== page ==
▪Disabling your doorbell

▪Simply not having people over

▪Ignoring the dog

▪Comforting the dog (assuming you are not scary to her) when she is afraid

▪Protecting your dog from the advances of scary strangers (or even friends)

▪Being directive with veterinary staff about the dog’s needs

▪Exercising the dog in the yard instead of taking her for walks (if she’s not afraid in the yard)

▪Driving her to remote areas for walks (assuming she’s not scared of leashes, you, or riding in the car)

“If some of these things seem really hard, well, they are. Having a fearful dog is much more work and takes more emotional stamina than is widely known.”

I agree with the author to the extent that it’s better to isolate the dog than giving it the freedom to react badly, but seriously, tinting the windows and indoor potty zones? This crosses over into enabling fear and furthermore misapprehends the nature of fear.

The article goes on to argue in points #2 and #3 that fearful states are emotionally neutralized by desensitization and giving the dog counter actions to take. And here again we can retrace our own steps and ask, when we looked down from the scary diving board did we next hop off and go shoot basketballs to change our emotional affective signature?

Also if a dog is so afraid that one has to tint the windows, then therefore it is constantly “over-threshold” and one might as well start getting the dog working through problems because there is no safe place for such a dog unless you’re going to add to the list renting a decommissioned NORAD silo for the duration of the dog’s rehab.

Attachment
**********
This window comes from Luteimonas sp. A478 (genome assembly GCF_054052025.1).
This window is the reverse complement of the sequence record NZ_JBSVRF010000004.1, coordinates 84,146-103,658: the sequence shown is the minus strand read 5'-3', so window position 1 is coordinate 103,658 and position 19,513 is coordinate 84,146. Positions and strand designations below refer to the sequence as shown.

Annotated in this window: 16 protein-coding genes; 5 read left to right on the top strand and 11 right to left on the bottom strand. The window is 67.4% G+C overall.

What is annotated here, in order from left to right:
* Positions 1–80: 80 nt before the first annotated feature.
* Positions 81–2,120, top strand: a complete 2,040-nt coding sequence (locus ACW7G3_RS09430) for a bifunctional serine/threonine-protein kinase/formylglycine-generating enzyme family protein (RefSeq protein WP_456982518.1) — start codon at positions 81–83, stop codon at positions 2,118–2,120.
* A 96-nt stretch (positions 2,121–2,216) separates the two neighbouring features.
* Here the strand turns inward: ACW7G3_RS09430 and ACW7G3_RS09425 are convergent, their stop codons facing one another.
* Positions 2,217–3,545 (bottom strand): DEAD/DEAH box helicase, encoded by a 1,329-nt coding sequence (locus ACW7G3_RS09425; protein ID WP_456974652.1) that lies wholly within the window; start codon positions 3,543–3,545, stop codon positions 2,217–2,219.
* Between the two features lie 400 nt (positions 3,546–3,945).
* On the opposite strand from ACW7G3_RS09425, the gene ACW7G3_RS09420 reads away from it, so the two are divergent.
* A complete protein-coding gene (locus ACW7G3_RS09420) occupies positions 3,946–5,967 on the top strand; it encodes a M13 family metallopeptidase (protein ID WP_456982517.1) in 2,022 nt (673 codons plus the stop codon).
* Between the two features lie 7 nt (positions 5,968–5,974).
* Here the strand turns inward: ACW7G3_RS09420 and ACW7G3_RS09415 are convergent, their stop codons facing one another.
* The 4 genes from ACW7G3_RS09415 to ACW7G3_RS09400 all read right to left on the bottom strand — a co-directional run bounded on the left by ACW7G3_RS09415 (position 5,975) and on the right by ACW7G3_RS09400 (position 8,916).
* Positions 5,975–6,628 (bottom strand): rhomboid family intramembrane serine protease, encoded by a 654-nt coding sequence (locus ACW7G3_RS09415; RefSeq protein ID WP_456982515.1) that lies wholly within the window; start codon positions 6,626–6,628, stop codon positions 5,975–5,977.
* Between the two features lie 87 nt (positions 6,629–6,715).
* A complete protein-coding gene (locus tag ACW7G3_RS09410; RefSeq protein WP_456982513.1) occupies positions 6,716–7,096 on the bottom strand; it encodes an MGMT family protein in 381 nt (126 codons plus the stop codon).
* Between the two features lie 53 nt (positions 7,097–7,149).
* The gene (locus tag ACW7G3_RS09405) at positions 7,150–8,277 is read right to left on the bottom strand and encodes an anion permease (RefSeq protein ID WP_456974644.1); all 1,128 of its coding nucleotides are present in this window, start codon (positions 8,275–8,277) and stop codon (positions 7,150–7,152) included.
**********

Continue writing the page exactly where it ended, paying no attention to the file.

We could begin by noting that one didn’t come to enjoy bike riding, car driving or cliff diving by becoming desensitized or counter conditioned. Rather, one acquires a feeling of safety by confronting and learning to control the negative. Mastering the negative makes one feel safe. A negative is that which can interrupt “flow.” Once one can sustain a feeling of flow by turning interrupts into guardrails, then one is able to hop in the car and enjoy whizzing along and taking in the pretty flowers and the smell of fresh mowed lawn because at any instant one is fully prepared to hit the brakes if around the next bend there happens to be a deer in the road, a cop running radar or a car stalled in our lane. We don’t become desensitized or counter responsive to negatives, rather we integrate them into our feeling of flow. They become guardrails and it is mastery of these negatives that confer the sense of safety when driving a car.